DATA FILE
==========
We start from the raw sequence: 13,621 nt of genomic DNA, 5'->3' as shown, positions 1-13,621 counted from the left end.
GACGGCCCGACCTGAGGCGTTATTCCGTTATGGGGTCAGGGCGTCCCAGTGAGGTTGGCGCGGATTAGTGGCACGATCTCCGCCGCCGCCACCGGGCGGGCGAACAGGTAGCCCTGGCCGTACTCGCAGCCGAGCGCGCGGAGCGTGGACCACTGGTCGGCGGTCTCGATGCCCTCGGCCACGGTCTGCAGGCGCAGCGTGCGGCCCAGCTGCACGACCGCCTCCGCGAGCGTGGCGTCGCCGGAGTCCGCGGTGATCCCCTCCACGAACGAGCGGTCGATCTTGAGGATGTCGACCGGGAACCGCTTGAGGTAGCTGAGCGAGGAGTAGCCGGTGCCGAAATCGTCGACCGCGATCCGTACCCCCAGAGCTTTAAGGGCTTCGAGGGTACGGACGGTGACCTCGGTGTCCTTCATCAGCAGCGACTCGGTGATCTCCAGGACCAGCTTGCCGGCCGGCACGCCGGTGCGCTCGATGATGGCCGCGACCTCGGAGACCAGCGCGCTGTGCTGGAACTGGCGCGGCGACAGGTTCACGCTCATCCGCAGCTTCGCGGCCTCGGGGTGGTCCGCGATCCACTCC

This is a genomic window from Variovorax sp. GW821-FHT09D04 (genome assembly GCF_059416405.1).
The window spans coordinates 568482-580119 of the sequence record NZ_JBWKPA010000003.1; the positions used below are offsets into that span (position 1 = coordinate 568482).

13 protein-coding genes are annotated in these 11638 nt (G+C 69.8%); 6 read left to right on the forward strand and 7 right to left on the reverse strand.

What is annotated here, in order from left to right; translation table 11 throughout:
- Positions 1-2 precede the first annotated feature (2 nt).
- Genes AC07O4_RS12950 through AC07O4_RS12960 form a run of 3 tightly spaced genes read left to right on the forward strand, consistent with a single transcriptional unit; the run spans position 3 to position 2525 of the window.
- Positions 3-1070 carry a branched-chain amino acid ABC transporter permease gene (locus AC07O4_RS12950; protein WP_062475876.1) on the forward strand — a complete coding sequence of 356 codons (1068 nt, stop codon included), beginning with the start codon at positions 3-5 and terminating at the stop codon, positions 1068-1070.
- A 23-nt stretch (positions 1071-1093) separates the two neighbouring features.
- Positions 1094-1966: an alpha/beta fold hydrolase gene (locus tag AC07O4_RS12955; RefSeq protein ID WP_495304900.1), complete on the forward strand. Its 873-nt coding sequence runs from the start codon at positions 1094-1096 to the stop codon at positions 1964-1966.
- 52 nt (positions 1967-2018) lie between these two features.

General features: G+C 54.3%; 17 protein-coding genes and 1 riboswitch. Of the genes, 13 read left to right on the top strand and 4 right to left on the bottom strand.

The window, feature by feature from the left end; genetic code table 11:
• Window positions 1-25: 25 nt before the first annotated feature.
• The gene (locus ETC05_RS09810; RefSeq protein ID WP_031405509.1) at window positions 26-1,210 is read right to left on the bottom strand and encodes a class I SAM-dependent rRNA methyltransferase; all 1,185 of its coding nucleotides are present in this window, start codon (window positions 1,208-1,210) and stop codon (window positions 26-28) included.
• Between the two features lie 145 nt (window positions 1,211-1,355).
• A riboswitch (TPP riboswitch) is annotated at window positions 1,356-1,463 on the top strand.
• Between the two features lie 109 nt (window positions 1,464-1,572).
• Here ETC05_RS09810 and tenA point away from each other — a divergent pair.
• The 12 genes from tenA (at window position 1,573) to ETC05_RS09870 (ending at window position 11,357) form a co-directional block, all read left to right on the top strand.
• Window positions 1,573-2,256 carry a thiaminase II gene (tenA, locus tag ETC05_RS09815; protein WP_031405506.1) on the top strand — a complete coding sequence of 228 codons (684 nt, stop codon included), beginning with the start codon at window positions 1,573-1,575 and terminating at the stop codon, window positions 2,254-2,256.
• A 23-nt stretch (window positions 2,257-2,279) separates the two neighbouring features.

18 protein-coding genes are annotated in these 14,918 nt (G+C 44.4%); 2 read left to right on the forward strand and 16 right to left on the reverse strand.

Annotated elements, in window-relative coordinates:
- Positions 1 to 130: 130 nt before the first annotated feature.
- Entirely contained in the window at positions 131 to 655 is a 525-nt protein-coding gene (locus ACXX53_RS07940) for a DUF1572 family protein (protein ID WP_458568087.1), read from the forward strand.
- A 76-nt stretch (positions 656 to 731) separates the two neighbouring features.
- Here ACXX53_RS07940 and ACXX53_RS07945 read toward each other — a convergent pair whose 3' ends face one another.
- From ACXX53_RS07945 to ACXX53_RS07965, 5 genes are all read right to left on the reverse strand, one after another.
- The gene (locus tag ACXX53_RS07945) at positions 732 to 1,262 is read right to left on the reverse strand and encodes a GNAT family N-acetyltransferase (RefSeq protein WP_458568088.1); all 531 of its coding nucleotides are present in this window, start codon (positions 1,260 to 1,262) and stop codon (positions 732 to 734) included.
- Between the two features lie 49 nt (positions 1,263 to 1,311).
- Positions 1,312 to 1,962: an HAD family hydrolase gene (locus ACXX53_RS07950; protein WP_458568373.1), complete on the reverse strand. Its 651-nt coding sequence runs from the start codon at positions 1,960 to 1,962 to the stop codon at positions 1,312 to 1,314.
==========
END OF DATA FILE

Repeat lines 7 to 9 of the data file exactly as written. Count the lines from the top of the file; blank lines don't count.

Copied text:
- Positions 1-2 precede the first annotated feature (2 nt).
- Genes AC07O4_RS12950 through AC07O4_RS12960 form a run of 3 tightly spaced genes read left to right on the forward strand, consistent with a single transcriptional unit; the run spans position 3 to position 2525 of the window.
- Positions 3-1070 carry a branched-chain amino acid ABC transporter permease gene (locus AC07O4_RS12950; protein WP_062475876.1) on the forward strand — a complete coding sequence of 356 codons (1068 nt, stop codon included), beginning with the start codon at positions 3-5 and terminating at the stop codon, positions 1068-1070.